You may not recognize them, but the names Peader Hegarty, Silvio Vettorello, Virginia Irurita, Francisco Glaria Baines, Frederick, and Prince Ali are as important and iconic as le Tour Eiffel, the Taj Mahal, Diamondhead, and the Sydney Harbour Bridge.
Because they are real people who bring already exciting destinations to life…just be being who they are.
They are vibrant stewards of the travel industry by profession, but even more so by passion. They work and live in the places they love, but these people, and many others, have transcended their toils to become part of the fabric of places such as Dingle, Lake Como, Madrid, Pamplona, Paris and Amsterdam.
“It’s the people that make a place something special,” agreed Janna Graber, founder of GoWorldTravel.com
Shakespeare wrote that “All the world’s a stage…and all the men and women merely players,” and these people, though they are in supporting roles, are tourism stars.
I cannot imagine their destinations without them, nor can I even imagine them existing outside of those locations.
Here are six very special people who make a difference in their destination.
Silvio Vettorello, Grand Hotel Tremezzo, Lake Como, Italy
Sipping an Aperol Spritz under the festive orange and white-striped awning on the veranda overlooking Lake Como across from Bellagio, Silvio Vettorello told me that his walk to work each day at the historic Grand Hotel Tremezzo is a charming, old-world experience.
“I have a little house seven minutes walking from the property,” he said. “It’s in another very nice pedestrian village where they live just as they did 70 years ago. My 86-year-old ‘Nona Celestina,’ I call her, lives 35 meters from me and she checks me every single day when I pass by because the wants me to look perfect when I go to work.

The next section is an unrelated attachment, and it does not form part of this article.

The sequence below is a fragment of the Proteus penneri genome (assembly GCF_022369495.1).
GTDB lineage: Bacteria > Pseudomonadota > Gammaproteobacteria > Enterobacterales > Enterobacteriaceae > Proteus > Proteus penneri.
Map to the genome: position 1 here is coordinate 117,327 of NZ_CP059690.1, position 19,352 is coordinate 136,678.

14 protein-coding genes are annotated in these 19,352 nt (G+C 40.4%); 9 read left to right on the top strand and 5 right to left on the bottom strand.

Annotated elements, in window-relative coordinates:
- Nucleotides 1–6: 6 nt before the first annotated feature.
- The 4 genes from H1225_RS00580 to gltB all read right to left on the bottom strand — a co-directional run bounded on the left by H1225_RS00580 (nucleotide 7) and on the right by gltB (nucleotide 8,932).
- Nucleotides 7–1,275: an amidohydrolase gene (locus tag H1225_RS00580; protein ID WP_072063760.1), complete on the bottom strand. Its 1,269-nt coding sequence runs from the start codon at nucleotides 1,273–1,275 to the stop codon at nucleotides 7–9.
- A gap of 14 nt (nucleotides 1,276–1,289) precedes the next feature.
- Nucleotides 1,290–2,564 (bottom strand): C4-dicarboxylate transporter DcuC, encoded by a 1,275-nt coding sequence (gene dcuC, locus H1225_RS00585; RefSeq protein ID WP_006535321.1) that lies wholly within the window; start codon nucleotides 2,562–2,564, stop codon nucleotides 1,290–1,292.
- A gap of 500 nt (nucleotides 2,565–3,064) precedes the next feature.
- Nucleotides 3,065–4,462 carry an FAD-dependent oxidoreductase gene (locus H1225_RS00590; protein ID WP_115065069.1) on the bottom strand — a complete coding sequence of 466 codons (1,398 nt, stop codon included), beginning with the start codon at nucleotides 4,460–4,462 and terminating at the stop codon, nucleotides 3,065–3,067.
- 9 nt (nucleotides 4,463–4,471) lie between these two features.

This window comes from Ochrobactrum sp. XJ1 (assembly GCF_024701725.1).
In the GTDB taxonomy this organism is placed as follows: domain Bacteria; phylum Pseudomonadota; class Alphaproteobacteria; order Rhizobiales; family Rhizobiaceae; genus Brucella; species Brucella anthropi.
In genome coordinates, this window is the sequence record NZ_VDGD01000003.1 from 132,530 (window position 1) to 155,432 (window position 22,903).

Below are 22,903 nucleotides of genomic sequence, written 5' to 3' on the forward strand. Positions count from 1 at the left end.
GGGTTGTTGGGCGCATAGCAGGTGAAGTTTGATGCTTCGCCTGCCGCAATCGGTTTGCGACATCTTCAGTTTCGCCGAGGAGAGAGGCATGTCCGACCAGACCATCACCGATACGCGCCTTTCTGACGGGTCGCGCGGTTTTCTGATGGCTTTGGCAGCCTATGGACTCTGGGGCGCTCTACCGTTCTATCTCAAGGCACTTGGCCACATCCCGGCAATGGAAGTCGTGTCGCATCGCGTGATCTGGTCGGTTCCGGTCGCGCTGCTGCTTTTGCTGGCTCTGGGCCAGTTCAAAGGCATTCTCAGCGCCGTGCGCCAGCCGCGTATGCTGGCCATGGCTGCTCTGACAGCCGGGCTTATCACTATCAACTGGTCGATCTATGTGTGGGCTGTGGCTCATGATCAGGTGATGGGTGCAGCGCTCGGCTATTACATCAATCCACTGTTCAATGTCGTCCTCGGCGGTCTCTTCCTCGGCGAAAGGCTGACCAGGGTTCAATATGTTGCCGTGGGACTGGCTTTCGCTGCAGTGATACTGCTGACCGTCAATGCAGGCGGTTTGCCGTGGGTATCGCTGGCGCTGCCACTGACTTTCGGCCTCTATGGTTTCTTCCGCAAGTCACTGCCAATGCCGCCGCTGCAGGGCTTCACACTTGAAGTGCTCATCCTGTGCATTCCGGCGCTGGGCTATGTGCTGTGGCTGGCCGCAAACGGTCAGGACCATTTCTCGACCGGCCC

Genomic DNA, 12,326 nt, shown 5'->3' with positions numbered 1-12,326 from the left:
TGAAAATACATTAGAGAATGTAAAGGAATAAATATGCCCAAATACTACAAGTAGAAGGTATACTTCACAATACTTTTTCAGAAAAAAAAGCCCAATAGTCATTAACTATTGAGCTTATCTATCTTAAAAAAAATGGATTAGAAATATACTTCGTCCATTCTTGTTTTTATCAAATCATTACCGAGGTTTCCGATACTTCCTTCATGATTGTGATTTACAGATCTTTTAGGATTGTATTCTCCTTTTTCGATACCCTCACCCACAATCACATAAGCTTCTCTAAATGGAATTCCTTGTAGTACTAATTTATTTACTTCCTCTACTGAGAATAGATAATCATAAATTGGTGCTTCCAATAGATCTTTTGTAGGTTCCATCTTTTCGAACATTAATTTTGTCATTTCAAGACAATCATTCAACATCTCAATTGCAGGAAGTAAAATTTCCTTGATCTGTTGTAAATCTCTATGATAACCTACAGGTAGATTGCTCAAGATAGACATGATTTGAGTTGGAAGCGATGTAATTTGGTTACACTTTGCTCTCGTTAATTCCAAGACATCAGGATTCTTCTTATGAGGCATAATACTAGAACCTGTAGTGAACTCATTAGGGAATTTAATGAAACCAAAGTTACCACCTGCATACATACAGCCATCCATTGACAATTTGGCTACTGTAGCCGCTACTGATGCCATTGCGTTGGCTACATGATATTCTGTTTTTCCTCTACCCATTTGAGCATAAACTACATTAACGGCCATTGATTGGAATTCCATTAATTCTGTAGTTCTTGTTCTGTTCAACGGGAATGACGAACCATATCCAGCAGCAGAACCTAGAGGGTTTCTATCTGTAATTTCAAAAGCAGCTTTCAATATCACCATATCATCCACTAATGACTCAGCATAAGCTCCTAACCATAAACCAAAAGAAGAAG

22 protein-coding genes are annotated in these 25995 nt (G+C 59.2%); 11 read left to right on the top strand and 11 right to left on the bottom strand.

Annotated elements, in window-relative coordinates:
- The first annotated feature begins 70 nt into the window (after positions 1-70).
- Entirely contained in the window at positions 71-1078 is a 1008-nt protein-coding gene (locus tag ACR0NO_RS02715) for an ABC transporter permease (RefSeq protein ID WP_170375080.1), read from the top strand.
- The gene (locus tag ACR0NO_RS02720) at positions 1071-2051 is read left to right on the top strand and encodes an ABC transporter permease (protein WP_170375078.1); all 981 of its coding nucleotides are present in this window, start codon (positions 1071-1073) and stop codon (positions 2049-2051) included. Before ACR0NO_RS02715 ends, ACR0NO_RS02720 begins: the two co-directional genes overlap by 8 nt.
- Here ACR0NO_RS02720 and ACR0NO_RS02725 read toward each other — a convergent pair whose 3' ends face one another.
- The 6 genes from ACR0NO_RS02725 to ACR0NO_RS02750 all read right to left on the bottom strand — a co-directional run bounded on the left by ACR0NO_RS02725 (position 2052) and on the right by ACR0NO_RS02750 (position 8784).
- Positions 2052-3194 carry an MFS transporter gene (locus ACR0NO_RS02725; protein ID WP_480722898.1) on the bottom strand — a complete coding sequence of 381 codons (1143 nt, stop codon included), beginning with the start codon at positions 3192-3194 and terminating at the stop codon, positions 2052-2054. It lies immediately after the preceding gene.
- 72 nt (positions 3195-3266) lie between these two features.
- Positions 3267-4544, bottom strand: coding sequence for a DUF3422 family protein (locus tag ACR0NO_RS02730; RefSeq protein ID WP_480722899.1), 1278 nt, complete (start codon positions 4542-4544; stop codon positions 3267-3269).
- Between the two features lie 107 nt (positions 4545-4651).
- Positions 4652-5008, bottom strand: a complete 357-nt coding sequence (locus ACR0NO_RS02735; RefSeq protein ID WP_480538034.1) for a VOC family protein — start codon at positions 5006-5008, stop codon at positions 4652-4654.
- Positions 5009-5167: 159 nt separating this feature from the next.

“She is so proud I am the general manager of the Grand Hotel Tremezzo so she wants me perfectly dressed,” he continued. “She checks my shirts to see if they are ironed and reminds me if I am running late. If I don’t stop by in the morning, on my way back she will jowl me.”
Peader Hegarty, Musician, Dingle, County Kerry, Ireland
Ask any local in the pubs in the picturesque, tiny fishing village of Dingle, Ireland, what they do for a living, and you’ll find their standard answer to be, “As little as possible.”
While Peader Hegarty, a longtime local legend, occasionally picks up freelance laborer gigs, but he’s far more valuable as one of Dingle Town’s true “characters” frequenting its authentic pubs such as Dick Mack’s, an antique gem where the bartenders typically can forecast his whereabouts.
He plays haunting Irish music through his pipe between pints during sessions and personal busking. Hegarty also engages in deeply philosophical and political conversation – even when he happens to be “pissed” (Irish slang for “drunk”). I saw him, while holding onto the bar very late at Geaney’s Pub on Main Street, deliver an entire poetic soliloquy…in French.
Virginia Irurita, Co-Founder of Made for Spain and Portugal, Madrid
“I like to do things in a beautiful way,” Virginia Irurita told me across a picturesque pan of paella at on the patio at La Buganvilla restaurant in Madrid. The virus she caught is the “travel bug.”
As an adult she discovered the infectious diary of her grandparents’ 1914 honeymoon trip to Rome and Paris, and became so enchanted with the itinerary details they logged that she left her banking career to found Made for Spain and Portugal.
Her award-winning, custom, luxury travel advisor company, because the Irurita is indefatigable, has insider influence in destinations as diverse as Fatima and Ibiza.
Prince Ali, Bartender, Grandcafe Het Paleis, Amsterdam, Holland, Netherlands